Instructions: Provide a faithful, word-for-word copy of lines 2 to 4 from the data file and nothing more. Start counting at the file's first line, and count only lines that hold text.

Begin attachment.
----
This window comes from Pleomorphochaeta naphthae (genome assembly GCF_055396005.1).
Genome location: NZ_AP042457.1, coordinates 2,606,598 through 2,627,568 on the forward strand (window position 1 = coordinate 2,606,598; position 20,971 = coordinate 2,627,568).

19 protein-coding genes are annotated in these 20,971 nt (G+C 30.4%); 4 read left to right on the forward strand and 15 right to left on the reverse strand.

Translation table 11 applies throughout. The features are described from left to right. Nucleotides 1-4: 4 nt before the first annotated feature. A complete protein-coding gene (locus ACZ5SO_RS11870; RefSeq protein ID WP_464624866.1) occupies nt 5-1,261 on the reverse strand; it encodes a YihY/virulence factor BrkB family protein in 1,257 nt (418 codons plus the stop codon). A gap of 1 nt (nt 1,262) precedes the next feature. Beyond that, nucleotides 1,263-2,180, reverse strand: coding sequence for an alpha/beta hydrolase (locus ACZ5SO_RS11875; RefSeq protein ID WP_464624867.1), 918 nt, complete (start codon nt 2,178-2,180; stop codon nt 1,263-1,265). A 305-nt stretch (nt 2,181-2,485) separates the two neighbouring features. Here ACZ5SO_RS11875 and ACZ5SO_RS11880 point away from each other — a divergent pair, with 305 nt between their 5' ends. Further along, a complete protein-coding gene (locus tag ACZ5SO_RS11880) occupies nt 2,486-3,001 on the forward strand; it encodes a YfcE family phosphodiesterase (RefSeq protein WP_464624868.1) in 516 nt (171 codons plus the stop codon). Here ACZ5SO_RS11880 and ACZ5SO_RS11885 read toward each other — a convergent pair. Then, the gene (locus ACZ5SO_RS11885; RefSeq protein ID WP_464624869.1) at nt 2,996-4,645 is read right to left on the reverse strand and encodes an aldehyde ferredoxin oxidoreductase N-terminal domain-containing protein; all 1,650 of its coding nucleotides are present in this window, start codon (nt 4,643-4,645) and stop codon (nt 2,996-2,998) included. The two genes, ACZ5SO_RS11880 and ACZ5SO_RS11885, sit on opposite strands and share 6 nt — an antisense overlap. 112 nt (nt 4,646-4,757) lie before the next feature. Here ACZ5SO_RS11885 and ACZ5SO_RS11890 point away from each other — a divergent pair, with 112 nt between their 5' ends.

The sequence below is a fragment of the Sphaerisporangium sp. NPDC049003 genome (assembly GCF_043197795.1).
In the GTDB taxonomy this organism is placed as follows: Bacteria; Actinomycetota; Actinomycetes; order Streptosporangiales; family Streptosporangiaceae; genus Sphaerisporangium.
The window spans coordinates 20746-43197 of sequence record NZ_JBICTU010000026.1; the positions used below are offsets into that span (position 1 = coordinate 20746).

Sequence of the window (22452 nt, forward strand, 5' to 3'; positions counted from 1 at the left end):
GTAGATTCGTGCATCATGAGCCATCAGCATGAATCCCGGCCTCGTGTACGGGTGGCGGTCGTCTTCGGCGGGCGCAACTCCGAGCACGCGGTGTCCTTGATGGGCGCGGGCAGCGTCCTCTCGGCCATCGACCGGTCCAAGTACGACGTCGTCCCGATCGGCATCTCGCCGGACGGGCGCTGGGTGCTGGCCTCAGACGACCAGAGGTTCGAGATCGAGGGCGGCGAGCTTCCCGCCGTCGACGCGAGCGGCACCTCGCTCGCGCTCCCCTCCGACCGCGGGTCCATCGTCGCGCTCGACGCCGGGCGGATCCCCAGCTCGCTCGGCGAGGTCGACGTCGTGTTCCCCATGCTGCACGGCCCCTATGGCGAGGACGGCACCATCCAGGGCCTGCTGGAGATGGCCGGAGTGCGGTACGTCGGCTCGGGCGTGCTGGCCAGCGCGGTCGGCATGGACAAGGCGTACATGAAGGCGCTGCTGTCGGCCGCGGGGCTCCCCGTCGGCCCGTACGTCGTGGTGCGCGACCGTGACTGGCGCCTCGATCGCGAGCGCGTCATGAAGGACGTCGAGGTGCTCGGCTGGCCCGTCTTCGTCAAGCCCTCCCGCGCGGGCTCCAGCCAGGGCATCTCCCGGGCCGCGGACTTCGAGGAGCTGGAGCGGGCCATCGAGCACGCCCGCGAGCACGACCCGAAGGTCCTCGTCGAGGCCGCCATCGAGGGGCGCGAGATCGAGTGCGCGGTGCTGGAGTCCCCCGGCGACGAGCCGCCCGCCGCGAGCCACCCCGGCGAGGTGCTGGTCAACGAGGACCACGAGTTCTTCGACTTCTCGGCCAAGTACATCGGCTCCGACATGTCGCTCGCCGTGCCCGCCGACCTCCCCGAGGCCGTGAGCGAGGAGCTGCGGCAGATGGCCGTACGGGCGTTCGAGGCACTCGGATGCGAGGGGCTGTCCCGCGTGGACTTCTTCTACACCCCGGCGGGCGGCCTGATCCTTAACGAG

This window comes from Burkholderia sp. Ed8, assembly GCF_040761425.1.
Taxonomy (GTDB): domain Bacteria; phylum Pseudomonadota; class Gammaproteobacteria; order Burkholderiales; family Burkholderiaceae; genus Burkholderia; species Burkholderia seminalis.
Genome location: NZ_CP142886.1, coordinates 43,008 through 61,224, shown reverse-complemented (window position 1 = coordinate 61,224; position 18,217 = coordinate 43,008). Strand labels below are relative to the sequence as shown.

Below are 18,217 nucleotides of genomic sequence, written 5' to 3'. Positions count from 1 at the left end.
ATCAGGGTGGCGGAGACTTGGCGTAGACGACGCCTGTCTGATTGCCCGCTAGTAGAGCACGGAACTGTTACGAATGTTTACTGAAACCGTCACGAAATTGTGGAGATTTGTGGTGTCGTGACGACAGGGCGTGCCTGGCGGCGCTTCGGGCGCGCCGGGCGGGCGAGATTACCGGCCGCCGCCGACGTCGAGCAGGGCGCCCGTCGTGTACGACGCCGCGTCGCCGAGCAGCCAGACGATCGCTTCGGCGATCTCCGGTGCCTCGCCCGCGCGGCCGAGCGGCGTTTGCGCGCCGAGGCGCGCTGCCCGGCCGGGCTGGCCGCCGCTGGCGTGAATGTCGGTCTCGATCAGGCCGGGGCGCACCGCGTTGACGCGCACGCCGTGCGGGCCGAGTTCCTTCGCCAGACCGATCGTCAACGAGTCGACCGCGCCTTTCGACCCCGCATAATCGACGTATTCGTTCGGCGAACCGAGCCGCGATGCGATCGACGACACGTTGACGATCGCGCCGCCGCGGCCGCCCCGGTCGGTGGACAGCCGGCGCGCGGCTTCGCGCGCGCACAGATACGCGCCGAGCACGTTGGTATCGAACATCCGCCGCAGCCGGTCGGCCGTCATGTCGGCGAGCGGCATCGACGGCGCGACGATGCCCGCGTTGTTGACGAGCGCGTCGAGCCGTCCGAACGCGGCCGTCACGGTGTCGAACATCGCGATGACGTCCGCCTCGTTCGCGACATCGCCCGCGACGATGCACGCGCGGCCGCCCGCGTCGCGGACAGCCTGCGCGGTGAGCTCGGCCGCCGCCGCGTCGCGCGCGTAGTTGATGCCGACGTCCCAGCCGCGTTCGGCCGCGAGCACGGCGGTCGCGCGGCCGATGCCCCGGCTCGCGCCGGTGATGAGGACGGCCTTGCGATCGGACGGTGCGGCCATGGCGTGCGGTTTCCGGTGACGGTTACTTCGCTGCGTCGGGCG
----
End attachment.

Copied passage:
Genome location: NZ_AP042457.1, coordinates 2,606,598 through 2,627,568 on the forward strand (window position 1 = coordinate 2,606,598; position 20,971 = coordinate 2,627,568).

19 protein-coding genes are annotated in these 20,971 nt (G+C 30.4%); 4 read left to right on the forward strand and 15 right to left on the reverse strand.

Translation table 11 applies throughout. The features are described from left to right. Nucleotides 1-4: 4 nt before the first annotated feature. A complete protein-coding gene (locus ACZ5SO_RS11870; RefSeq protein ID WP_464624866.1) occupies nt 5-1,261 on the reverse strand; it encodes a YihY/virulence factor BrkB family protein in 1,257 nt (418 codons plus the stop codon). A gap of 1 nt (nt 1,262) precedes the next feature. Beyond that, nucleotides 1,263-2,180, reverse strand: coding sequence for an alpha/beta hydrolase (locus ACZ5SO_RS11875; RefSeq protein ID WP_464624867.1), 918 nt, complete (start codon nt 2,178-2,180; stop codon nt 1,263-1,265). A 305-nt stretch (nt 2,181-2,485) separates the two neighbouring features. Here ACZ5SO_RS11875 and ACZ5SO_RS11880 point away from each other — a divergent pair, with 305 nt between their 5' ends. Further along, a complete protein-coding gene (locus tag ACZ5SO_RS11880) occupies nt 2,486-3,001 on the forward strand; it encodes a YfcE family phosphodiesterase (RefSeq protein WP_464624868.1) in 516 nt (171 codons plus the stop codon). Here ACZ5SO_RS11880 and ACZ5SO_RS11885 read toward each other — a convergent pair. Then, the gene (locus ACZ5SO_RS11885; RefSeq protein ID WP_464624869.1) at nt 2,996-4,645 is read right to left on the reverse strand and encodes an aldehyde ferredoxin oxidoreductase N-terminal domain-containing protein; all 1,650 of its coding nucleotides are present in this window, start codon (nt 4,643-4,645) and stop codon (nt 2,996-2,998) included. The two genes, ACZ5SO_RS11880 and ACZ5SO_RS11885, sit on opposite strands and share 6 nt — an antisense overlap. 112 nt (nt 4,646-4,757) lie before the next feature. Here ACZ5SO_RS11885 and ACZ5SO_RS11890 point away from each other — a divergent pair, with 112 nt between their 5' ends.